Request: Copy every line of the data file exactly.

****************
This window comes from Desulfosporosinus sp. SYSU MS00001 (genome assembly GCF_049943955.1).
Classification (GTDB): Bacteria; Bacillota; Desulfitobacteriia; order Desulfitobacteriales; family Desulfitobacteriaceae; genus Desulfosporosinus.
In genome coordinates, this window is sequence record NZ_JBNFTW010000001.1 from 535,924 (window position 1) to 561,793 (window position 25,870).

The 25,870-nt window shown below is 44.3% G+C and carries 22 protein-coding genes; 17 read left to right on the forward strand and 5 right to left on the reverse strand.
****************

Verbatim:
This window comes from Desulfosporosinus sp. SYSU MS00001 (genome assembly GCF_049943955.1).
Classification (GTDB): Bacteria; Bacillota; Desulfitobacteriia; order Desulfitobacteriales; family Desulfitobacteriaceae; genus Desulfosporosinus.
In genome coordinates, this window is sequence record NZ_JBNFTW010000001.1 from 535,924 (window position 1) to 561,793 (window position 25,870).

The 25,870-nt window shown below is 44.3% G+C and carries 22 protein-coding genes; 17 read left to right on the forward strand and 5 right to left on the reverse strand.